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The importance of balancing overtime and managing fatigue for first responders

On September 2, 2021


Most employees that work in public safety are well aware of the labor shortages sweeping the nation following the COVID-19 pandemic. The result can mean heavy overtime for first responders who are still on the job - and adversely impact the communities they serve. For the safety of everyone, evaluating how to support first responders in their mission is essential to providing timely and uninterrupted services - while also accounting for their well-being, particularly in the case of fatigue.

 

Although it would be ideal, the recommendation in APCO RETAINS “if your employees average more than eight hours of overtime every month you need to analyze your staffing numbers” is frankly uncommon and difficult to achieve. Understaffing is one of the largest challenges in all agencies - not just communications - and, unfortunately, not something that can simply be fixed. Consequently, more overtime often strains the ability to perform essential job functions due to exhaustion in workers and limited resource availability.

 

Each agency has unique factors which can lead to understaffing - and overtime fatigue - that need to be addressed before solutions can be offered in their particular environment. That said, it is possible to plan for certain contingencies, and the failure to do so can adversely impact agency operations, their employees, and leave communities vulnerable by overextending those first responders who do continue to work.

 

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Poor work culture and a lack of flexibility in schedules are common culprits in environments which find themselves chronically understaffed, though fortunately are one of the few areas that both employers and employees have the ability to influence and improve. If ignored, these agencies continue to suffer high turnover, leading to a skeleton crew staff that may be under-trained and perpetuate the cycle of churn.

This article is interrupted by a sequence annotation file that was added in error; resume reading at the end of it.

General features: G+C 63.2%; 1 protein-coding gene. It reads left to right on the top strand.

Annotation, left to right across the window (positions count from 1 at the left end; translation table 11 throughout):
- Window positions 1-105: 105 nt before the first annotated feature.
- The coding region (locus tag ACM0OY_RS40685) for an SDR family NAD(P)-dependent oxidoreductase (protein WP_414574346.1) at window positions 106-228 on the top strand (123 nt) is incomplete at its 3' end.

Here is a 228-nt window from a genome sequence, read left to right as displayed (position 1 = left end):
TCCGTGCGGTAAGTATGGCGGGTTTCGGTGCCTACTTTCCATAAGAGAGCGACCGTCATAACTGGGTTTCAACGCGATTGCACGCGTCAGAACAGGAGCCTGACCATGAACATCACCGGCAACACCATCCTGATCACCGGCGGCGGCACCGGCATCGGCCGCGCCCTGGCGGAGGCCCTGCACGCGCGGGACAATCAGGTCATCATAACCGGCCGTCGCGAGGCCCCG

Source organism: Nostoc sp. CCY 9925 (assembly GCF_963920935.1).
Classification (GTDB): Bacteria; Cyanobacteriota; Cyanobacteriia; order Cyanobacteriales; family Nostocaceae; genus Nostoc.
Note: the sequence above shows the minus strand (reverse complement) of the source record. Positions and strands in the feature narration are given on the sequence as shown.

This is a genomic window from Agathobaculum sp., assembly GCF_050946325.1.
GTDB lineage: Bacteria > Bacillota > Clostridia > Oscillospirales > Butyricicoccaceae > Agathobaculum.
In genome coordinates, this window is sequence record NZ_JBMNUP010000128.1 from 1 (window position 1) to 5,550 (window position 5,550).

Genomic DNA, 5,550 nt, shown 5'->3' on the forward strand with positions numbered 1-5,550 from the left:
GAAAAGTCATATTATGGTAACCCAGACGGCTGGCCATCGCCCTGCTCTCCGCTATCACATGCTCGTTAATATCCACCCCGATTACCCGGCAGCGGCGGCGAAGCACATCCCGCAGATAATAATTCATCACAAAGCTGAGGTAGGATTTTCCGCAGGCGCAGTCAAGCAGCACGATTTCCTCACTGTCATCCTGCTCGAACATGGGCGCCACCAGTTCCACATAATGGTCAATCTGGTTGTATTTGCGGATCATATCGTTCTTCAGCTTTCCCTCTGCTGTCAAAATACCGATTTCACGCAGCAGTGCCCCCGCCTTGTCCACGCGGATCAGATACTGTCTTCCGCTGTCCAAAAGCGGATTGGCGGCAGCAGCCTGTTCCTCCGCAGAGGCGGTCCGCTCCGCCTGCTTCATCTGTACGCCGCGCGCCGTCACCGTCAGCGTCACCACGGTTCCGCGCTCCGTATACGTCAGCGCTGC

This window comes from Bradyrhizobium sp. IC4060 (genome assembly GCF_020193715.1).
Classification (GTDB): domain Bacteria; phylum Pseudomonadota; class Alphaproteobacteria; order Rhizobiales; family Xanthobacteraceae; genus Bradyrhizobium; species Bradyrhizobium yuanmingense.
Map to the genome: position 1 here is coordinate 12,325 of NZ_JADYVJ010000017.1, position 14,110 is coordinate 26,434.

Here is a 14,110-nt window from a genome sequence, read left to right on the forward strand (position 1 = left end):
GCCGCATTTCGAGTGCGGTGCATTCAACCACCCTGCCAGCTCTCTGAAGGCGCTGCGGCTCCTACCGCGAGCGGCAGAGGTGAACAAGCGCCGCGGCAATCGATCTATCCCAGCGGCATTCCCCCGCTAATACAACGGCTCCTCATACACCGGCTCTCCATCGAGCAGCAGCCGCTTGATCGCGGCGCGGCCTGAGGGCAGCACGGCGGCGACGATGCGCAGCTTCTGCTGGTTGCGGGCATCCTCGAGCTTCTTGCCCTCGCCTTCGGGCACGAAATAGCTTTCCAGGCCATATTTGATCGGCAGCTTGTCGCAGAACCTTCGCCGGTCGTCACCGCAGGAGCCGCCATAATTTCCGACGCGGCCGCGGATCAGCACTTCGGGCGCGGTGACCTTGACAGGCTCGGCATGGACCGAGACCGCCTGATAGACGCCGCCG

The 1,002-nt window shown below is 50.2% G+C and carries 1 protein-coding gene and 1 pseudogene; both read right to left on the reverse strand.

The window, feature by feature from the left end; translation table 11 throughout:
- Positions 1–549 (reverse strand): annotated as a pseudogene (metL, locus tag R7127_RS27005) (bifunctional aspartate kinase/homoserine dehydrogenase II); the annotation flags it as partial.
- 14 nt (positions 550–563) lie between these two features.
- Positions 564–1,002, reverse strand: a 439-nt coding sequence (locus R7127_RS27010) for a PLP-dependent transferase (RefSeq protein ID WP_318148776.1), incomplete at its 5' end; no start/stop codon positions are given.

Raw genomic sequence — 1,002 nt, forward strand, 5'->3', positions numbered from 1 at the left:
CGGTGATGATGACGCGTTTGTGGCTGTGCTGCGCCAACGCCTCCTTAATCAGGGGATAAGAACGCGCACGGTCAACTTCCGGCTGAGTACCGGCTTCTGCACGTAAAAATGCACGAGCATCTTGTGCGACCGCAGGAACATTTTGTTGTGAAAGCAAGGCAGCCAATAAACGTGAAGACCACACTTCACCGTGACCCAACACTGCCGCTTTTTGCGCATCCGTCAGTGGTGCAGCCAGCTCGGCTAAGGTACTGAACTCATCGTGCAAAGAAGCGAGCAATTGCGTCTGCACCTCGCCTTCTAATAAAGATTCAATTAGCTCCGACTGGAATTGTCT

Although there is no silver bullet solution, the first step is asking questions and opening dialogues in order to design the right schedule for your organization.

  • Evaluate the agency’s workload to determine minimum staffing levels needed for optimal operations, which result in minimal overtime and improve employee quality of life. 

  • Review the schedule to determine coverage gaps, and hire accordingly to ensure proper staffing levels for day-to-day operations.

  • Assess onboarding procedures for new hires and identify which areas are the most impactful for a new responder to learn, and train in those areas first to expedite field readiness so they can begin working autonomously.

  • Review the current schedule to find where seasoned first responders are working, then pair them with a new hire. This method can support learning on the job and improve training efficiency.

It’s not a simple task. However, it can support both the employees as well as the operations of the organization - and, as a result, your service to your community.

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